As we wind down the clock on #DisabilityPrideMonth2023 I’m filled with a multitude of emotions: exhaustion, amazement, and definitely pride!
It is approaching two years since I devoted my efforts to running The Alycia Anderson Company full time, and today I am filled with some senses of accomplishment, although I know that I am far from finished on this path.
This month was busy.
I held four live events (two in-person and two virtually), published an article in RIMS Magazine and launched my latest project, a #Podcast, Pushing Forward with Alycia! All, strategically planned to honor Disability Pride Month, the anniversary of #ADA and to highlight the power of disabled perspective.
And as I look back in reflection today, I’m grateful & proud. There was SO much fear in embarking on this journey, especially the podcast.
It’s one thing to get up on a stage and do my thing as a #Speaker. My keynotes are well practiced and seasoned. I know the path. My speeches are award winning. They are tried and true. The content has been received by my audiences over and over and again and again. And, I know for the most part where I start, where I end and what my audiences will ask me afterwards.
But a podcast is an organic process. Yes, there is a plan, but the conversation each time seems to end up leading to itself on its own. The process takes you places you might not be expecting, and that was what I was afraid of initially. Afraid I would say the wrong thing or not know an answer. Afraid the content would not be received or that I was not the right person to lead this conversation.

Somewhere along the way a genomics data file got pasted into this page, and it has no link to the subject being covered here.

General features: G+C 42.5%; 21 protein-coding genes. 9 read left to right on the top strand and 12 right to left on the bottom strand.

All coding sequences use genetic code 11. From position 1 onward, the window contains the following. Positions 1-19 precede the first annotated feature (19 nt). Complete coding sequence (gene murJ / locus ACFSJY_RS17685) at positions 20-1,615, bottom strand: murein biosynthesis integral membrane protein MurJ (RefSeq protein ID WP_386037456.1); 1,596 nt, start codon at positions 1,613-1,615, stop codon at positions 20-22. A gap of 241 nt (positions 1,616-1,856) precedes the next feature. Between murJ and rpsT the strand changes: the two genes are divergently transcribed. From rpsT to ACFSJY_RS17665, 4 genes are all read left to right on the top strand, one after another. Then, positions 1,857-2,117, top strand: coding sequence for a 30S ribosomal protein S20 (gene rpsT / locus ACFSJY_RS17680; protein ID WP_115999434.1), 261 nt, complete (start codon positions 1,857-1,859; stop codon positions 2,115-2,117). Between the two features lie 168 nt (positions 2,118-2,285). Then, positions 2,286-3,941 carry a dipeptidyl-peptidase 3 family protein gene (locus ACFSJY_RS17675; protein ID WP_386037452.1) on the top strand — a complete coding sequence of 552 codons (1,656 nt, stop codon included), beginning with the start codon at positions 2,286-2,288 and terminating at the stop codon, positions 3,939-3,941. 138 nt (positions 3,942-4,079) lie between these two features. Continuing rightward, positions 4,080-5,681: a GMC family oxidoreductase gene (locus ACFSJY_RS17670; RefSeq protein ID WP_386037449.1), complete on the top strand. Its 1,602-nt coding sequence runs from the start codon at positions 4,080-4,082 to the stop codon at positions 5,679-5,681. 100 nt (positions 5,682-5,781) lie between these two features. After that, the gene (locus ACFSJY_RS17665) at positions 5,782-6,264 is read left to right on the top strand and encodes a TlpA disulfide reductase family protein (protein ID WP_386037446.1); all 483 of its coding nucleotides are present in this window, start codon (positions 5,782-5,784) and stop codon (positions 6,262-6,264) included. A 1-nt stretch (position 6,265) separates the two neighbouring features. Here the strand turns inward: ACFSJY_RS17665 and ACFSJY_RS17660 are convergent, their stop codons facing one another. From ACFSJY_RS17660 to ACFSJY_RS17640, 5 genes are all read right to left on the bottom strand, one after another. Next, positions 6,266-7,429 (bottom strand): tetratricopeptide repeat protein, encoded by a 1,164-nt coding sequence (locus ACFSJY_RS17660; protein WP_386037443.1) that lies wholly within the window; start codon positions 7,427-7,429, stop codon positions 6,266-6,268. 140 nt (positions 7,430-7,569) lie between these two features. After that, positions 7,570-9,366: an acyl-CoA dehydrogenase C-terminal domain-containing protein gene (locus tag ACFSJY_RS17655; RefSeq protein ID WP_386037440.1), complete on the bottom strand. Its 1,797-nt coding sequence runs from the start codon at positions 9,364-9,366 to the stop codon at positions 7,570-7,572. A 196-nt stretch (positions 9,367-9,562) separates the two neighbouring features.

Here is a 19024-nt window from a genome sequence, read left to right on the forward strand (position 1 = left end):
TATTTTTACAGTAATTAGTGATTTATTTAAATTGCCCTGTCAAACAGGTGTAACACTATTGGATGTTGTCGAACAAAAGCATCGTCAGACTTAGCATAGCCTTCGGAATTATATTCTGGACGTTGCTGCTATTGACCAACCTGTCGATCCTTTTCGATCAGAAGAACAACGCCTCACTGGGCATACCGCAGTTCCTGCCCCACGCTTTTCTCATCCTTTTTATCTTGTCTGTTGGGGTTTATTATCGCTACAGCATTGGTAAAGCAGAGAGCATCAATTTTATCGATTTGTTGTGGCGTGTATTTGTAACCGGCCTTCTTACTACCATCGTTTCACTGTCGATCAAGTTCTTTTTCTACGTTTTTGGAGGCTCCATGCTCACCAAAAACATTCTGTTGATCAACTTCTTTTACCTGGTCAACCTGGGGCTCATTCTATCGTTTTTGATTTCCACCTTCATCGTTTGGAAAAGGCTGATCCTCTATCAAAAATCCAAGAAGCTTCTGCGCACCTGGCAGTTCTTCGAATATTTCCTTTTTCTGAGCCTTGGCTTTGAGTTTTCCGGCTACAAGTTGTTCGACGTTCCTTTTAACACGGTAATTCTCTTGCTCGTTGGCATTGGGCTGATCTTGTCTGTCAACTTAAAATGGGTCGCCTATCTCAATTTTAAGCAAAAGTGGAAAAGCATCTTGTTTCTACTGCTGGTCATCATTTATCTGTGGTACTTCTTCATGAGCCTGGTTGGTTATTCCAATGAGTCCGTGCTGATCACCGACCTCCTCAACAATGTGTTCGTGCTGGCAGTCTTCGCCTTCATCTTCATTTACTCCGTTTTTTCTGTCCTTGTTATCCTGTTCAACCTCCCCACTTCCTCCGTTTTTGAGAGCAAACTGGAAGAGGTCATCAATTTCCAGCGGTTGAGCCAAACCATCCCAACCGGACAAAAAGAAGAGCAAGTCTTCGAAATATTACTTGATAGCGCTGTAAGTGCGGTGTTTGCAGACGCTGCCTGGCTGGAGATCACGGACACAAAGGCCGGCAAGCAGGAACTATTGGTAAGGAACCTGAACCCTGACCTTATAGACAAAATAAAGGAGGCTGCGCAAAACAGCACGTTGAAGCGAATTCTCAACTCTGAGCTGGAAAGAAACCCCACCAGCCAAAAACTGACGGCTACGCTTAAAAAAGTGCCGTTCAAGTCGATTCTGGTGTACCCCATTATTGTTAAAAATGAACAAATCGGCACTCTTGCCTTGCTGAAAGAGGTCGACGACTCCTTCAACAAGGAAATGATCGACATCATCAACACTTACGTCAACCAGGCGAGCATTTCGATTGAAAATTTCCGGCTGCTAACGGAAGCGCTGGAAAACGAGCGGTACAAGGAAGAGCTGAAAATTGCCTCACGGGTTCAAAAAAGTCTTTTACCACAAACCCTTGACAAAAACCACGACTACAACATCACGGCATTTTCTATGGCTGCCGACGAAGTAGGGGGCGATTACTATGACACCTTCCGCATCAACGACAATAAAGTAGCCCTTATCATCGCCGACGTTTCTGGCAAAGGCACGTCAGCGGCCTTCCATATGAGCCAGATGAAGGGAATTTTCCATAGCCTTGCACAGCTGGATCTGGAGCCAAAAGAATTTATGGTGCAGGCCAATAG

BUT what I actually have found is fears may come up and that’s ok, it’s all part of the process.
The path of this work is needed to progress our understanding. I’m seeing shifts already. Whether it is someone in my own circle recognizing inequities and speaking up about them, or leaders in corporate positions of power sharing the message with their teams, and even young girls doing projects in school on #DisablingAbleism.
I take pride in the fact that if I can help make the smallest effect on someone’s journey, I know the work I’m doing is worth it.
I am proud of myself for being more accepting of who I am, the way I am, in the process as well. That is what #DisabilityPride means to me.
And to close this Disability Pride Month with one more thought before it comes around again next year, I would love to share that what I’m finding in this short amount of time is… this work is very important and pushing through fear, awkwardness and accepting the hard work opens up a path to new understandings to self growth and our collective growth as a society.